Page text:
You can, but do you really want to.......
We sat at a closing table a few days ago where we represented the seller on the successful sale of their home. We had carefully reviewed the closing statement and wondered how the buyer would react to the $1,770 being charged to them on Line 704 of the closing statement simply titled "Buyers Broker's Commission". This wasn't my first rodeo and I always enjoy watching the reaction of those paying a charge like this as the statement is reviewed at the closing table. More often than not, while the buyer remembers signing this Buyer's Brokerage Agreement, they don't recall it being fully explained to them how it may end up costing them money.
In this case, the buyer was a very nice family, retiring and moving to Jupiter from a larger metropolitan area. They were excited about their new home which they said was the first property they had ever owned with a garage. While the sales price was the 2nd highest ever in the neighborhood it still was a full 23% below the median priced home for the month of August in the area. I am thinking that the $1,770 represented a sizable sum to the buyer as it certainly would to me. The husband was an exceptionally nice man and as the closing agent reached that line he was most polite but stated that charge seemed "highly unusual". The closing agent explained that the seller was paying the commission shown on Line 703 but he would need to ask his Realtor® about that sum as it was included on the statement at his direction. His agent was present but sat eerily silent. After a few uneasy moments the buyer spoke up and said again that it seemed highly unusual but it's OK. I think I would have wanted an explanation but like I said the buyer was exceptionally polite and I truly felt bad for him.
I do not like to use the word never, but I will say it would be "highly unusual" for me to ever ask a client to sign a Buyer's Brokerage Agreement. In my opinion, it is nothing more than a very one sided agreement that favors one side; the broker at the expense of the other side; the customer. There are a number of ways that the document, in my opinion, is not in the best interest of the buyer. To me the relationship between the broker and the client should be one built on trust. If you really love your broker and want to pay them a commission if you decide to purchase a property through another broker, or additional compensation even when they have been paid a commission then by all means get out your pen and sign the Buyer's Brokerage Agreement. However, please read it completely and fully understand what you are agreeing to. If you don't, be prepared for a "highly unusual" charge on closing day.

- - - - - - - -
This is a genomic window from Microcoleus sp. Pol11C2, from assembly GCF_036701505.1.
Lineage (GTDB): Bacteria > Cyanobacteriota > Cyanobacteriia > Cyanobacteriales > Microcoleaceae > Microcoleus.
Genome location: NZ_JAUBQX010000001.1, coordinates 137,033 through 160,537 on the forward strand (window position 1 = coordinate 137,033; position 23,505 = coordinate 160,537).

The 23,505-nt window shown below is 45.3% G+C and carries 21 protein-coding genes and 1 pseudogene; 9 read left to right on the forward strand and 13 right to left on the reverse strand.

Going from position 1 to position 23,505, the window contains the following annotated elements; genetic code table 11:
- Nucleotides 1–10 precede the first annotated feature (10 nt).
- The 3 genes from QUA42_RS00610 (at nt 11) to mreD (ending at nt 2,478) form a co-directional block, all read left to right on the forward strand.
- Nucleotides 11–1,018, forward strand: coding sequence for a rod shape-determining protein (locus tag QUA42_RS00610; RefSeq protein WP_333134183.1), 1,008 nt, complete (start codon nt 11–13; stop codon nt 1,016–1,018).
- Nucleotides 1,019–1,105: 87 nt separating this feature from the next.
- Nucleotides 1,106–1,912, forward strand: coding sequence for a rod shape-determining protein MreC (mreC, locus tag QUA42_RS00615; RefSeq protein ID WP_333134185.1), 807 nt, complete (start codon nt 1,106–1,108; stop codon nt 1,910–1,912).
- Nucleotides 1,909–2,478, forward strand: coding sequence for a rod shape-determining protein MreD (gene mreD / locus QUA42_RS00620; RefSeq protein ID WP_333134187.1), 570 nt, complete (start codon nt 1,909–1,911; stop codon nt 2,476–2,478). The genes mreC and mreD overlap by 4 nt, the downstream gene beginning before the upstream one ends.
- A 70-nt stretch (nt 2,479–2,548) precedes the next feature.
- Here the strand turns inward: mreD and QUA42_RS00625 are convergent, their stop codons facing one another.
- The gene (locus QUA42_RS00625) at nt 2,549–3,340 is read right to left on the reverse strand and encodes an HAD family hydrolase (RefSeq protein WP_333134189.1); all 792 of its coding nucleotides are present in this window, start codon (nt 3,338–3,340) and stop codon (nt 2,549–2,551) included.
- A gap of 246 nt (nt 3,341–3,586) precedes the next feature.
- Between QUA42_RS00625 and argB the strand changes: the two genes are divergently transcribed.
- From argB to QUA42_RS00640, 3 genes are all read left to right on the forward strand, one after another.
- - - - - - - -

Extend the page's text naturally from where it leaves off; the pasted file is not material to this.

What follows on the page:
You will hear some brokers refer to the document as a "loyalty agreement" or a "partnership agreement" but make sure you know what that means. If you went to a doctor and the first thing they asked you to sign was an agreement stating you would be "loyal" to them or you would pay them anyway what would you do. I would be running for the exit and finding myself another doctor. If your broker wants you to sign a Buyers Brokerage Agreement you certainly can, but do you really want to?
In this transaction a buyer ended up paying what he called a "highly unusual" charge of $1,770 while his loyal partner negotiated for his client to pay the 2nd highest price anyone had ever paid in the neighborhood. The lone exception was one home that sold after 334 days through the height of the real estate bubble. I am not convinced his "loyal partner" earned the money but if it's OK with you it's OK with me. Just another reason why Paradise Sharks is different.....by design.
Paradise Sharks Real Estate